13. Frank O.

    Miller said in the press this morning that in the second half he was gassed and said his limited playing time has caused him to be in not that great of shape.
    But if he can improve his fitness, not sure they Heat can afford not to have him out there. And he wasn’t just shooting. He was driving and defending and creating. Pretty solid first half.

  14. MJG1789

    The only thing I can find in my memory that’s remotely comparable is the night Glen Rice went for 56 as a Charlotte Hornet. All jumpshots. But honestly this was more impressive. Melo is a bad, bad man.

  15. thenamestsam

    Frank O.:
    Miller said in the press this morning that in the second half he was gassed and said his limited playing time has caused him to be in not that great of shape.
    But if he can improve his fitness, not sure they Heat can afford not to have him out there. And he wasn’t just shooting. He was driving and defending and creating. Pretty solid first half.

    That makes sense. I also think Miller fits more naturally into their playoff rotation than their regular season rotation. During the regular season they’ve primarily closed with lineups involving no PG (Wade, LBJ, Battier, Allen, Bosh) but they haven’t really played that way for long stretches, I think mostly because they don’t want to putthe onus on Bron and Wade to bring the ball up and to guard PGs for big minutes (both are pretty taxing). I don’t think that will be a concern in the playoffs, so I don’t really think they need to keep a 2nd pg in the rotation (especially since Cole has been so brutal this year). I suspect Cole will be only used for spot duty if a quick PG is getting hot and their real, clinching game, all the cards on the table rotation will be Chalmers, Wade, LBJ, Battier, Bosh starters with Birdman, Allen and Miller getting the lion’s share of the minutes off the bench.

  16. SSS

    DS: So anyone else think it would’ve been better having K-Mart chasing Bosh last night while Chandler patrolled the paint? I guess it all worked out OK and granted, there are injuries to consider. But still…

    I think we’ll see that in the playoffs. In this game, with Chandler being eased back and Martin needing his minutes limited, I think it made sense to make sure that one was on the court at all times.

    Getting ‘Sheed back or being able to play Camby would really provide some needed flexibility with the rotations. And even though I’m focusing on defense / rebounding here, Amar’e coming back would help as well.

  17. Frank

    thenamestsam: As soon as they put Haslem on him it was obvious they weren’t really going to tip their hand about how they might want to guard him in an important competitive game, although they did show some fronting in the 4th quarter.

    One thing I definitely noticed from last night’s game is that when Battier got good fronting position on Melo, the entry passer relatively quickly moved onto the next offensive option — as opposed to the playoffs last year where we kept trying to throw Melo the ball until there were about 5 seconds left on the shot clock. With all those injuries last year, Melo was literally the only playmaker on the entire team, and so it was a mess if he couldn’t even get the ball. This year we’ve got Felton and JR who can at least put the ball down and penetrate, or get other action if Melo is well guarded.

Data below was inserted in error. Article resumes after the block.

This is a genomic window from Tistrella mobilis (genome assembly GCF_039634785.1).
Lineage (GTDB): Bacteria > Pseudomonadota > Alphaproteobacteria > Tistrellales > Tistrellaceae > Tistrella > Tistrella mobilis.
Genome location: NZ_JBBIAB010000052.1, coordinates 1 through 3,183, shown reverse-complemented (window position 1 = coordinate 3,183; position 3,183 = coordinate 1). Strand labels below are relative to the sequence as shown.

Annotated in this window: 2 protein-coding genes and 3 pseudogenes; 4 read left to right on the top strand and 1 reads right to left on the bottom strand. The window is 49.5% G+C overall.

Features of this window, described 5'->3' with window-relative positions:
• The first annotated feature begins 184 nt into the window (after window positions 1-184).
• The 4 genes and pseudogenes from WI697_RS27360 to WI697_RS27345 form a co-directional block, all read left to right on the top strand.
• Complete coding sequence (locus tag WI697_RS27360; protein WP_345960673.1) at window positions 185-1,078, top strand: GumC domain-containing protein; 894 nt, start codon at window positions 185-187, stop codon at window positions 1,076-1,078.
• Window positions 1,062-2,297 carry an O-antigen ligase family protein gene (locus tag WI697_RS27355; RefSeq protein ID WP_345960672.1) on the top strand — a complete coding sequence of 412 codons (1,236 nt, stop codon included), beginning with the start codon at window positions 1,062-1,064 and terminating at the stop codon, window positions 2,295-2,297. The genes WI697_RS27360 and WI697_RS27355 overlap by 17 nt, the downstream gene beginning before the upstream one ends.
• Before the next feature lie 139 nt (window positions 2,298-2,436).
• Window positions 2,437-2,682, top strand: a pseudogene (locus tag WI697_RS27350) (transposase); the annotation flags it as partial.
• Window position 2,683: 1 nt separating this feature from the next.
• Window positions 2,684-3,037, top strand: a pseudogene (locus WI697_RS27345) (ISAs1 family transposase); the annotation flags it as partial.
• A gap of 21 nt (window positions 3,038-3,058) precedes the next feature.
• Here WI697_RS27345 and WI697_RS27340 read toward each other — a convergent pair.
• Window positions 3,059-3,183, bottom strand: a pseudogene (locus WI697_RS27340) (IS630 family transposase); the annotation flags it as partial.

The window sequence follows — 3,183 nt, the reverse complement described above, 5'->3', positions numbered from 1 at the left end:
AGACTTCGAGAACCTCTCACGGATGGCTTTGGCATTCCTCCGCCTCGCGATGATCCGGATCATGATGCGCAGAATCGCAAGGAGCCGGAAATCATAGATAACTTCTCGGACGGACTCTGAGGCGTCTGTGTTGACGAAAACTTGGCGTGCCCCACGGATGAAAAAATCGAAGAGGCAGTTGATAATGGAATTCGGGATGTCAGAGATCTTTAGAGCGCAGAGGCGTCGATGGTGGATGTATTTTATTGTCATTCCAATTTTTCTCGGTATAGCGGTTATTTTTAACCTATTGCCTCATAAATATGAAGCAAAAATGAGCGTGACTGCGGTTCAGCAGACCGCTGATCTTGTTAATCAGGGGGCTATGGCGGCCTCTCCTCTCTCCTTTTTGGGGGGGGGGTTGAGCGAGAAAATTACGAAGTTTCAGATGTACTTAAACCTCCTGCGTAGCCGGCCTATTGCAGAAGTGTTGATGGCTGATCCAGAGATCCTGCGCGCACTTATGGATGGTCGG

You have to figure that their main defensive strategy for Melo in the first 3 quarters will be ball denial — and in the 4th, it’ll be Melo vs. LBJ mano e mano.

    btw I guess that’s what happens when you try to single Melo. Battier is right — the Heat will probably take that shot selection any day of the week. Truth is, though, that you only let him keep shooting like they did if you really believe there is no such thing as the “hot hand”. But I have yet to see anything that I would consider conclusive about the presence or absence of such a phenomenon. When you see Melo last night or that game during the Olympics, or just watch Stephen Curry play for a week or two, you might rethink that conventional wisdom.

  18. thenamestsam

    Frank:

    btw I guess that’s what happens when you try to single Melo.Battier is right — the Heat will probably take that shot selection any day of the week.Truth is, though, that you only let him keep shooting like they did if you really believe there is no such thing as the “hot hand”.But I have yet to see anything that I would consider conclusive about the presence or absence of such a phenomenon.When you see Melo last night or that game during the Olympics, or just watch Stephen Curry play for a week or two, you might rethink that conventional wisdom.

    I ‘m with you on the hot hand and in that vein I think their big error was starting Haslem on Melo. Melo was predictably getting wide open jumpers as Haslem sagged WAY too far into the lane on help or backed way off Melo knowing he wouldn’t be able to stay with the drive. Making some wide open ones definitely helps your rhythm and by the time they put Battier on Melo it was too late.